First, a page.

The quality of coal was not very good either with it's being
so near to the fault.
Ellington the other mine in Northumberland also went
through the same dyke and came across the same problem of poor quality
coal although it improved the further away they went. Alas the pit
was running out of time and money to be able to get to the reserves.
To see more of James' photographs of Blenkinsopp,
take a look at our Image Library - The
Addendum November 2007
The original Blenkinsopp colliery worked from shallow shafts
and drifts a few yards to the south of the Castle drift and
was worked by the Thompsons for Lord Carlisle. The lease was
taken up in 1814 for 21 years. When it was almost up Thomson
got wind that Lord Carlisle would not get the renewal so he
worked it so as to leave no easy coal for the new lessees,
Foster & Dixon, who took over in 1835. Lord Carlisle of
course had other mines in the Tindale fells area to the west.
The Castle drift was driven in 1842 by Foster & Dixon.
I am unsure of the subsequent history but it closed in 1888-9
due to flooding.
Byron drift was driven in 1867 by the Thompsons and came into
production in 1869. It was a few hundred yards north of the
Castle drift and the workings were separated by a fault. The
drift headed roughly WSW to eventually link up with Roachburn.
The old Roachburn pit was sunk 1860-3 (alongside the B6292
about 4 miles SW of Blenkinsopp) and I don't have much detail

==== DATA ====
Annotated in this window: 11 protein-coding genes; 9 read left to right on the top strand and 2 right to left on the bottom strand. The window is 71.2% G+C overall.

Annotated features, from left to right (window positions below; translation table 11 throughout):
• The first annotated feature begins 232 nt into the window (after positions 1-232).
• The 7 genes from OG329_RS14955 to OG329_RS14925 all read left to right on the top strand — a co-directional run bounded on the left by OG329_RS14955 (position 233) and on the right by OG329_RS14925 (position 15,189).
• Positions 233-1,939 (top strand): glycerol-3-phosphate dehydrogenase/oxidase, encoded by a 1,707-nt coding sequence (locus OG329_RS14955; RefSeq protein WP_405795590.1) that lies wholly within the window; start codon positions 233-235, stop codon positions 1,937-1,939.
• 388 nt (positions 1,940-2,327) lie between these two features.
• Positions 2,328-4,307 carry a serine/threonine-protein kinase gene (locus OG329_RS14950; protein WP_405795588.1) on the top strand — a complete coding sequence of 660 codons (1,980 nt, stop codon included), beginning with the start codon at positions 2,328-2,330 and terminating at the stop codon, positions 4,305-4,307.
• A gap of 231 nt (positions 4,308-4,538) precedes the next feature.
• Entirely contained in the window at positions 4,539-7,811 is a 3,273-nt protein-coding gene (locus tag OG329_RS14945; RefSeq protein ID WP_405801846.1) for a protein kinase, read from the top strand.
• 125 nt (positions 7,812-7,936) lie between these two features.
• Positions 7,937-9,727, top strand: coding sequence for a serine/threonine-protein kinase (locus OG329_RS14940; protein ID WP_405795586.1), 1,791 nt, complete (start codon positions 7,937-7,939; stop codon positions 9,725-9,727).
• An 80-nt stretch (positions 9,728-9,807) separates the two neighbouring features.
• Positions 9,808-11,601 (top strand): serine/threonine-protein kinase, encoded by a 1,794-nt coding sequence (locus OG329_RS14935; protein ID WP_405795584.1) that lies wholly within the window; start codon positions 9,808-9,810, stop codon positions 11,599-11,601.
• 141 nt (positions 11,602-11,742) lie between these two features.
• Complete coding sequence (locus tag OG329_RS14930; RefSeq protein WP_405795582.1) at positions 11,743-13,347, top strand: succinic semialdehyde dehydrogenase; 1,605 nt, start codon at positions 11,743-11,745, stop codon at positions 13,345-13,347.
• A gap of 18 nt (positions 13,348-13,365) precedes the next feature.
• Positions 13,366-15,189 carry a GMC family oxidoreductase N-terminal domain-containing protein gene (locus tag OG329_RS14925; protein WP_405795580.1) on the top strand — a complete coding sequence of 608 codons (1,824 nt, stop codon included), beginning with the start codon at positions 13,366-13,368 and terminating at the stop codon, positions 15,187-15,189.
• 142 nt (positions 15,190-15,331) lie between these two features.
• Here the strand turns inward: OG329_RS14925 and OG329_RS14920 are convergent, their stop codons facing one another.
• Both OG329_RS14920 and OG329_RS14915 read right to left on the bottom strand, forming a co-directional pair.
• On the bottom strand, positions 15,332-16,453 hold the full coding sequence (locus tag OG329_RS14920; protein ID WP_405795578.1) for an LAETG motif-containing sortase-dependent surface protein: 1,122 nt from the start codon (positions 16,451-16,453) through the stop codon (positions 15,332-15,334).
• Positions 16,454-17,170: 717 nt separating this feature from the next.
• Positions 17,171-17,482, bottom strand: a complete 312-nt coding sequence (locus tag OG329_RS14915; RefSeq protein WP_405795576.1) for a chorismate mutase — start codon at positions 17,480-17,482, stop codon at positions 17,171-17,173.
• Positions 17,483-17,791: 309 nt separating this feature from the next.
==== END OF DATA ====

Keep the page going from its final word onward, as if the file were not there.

on that. The new Roachburn shaft was sunk in 1895 on the same
site. It was said to be "just as difficult to work and
as wet" as the old pit.
The "disaster" which you referred to was actually
at Roachburn. Workings under Denton Fell were steeply rising
and increasing amounts of water were being met. Coal was worked
right through to the clay with no barriers left, a practice
which had caused no previous problems. On 28th January 1908
a holing was made but in this instance it was under standing
surface water known as the "Backstand Ponds". This
caused an inrush of peat, moss, sand and clay which quickly
filled the workings. Most of the men escaped but one man,James
William Wharton, hewer was missing. Matthew Hilliard, back
overman and Robert Pattinson, deputy overman went to look
for him. None of the three were ever seen again. Because of
the connection with Byron that drift was also flooded. Some
of the men there were re-employed at the newly developing
Thirlwall just across the A69 but Roachburn was lost.
Some work was done in the area in the 20s and 30s. A small
drift was opened in the surface depression from the 1908 accident
to work accessible coal but the main mine was never recovered,
despite a few million tons remaining. Later workings in the
Byron area centred on Gapshields, about a mile west of Blenkinsopp
S of the A69.
Many thanks to John Brown for sending us this information.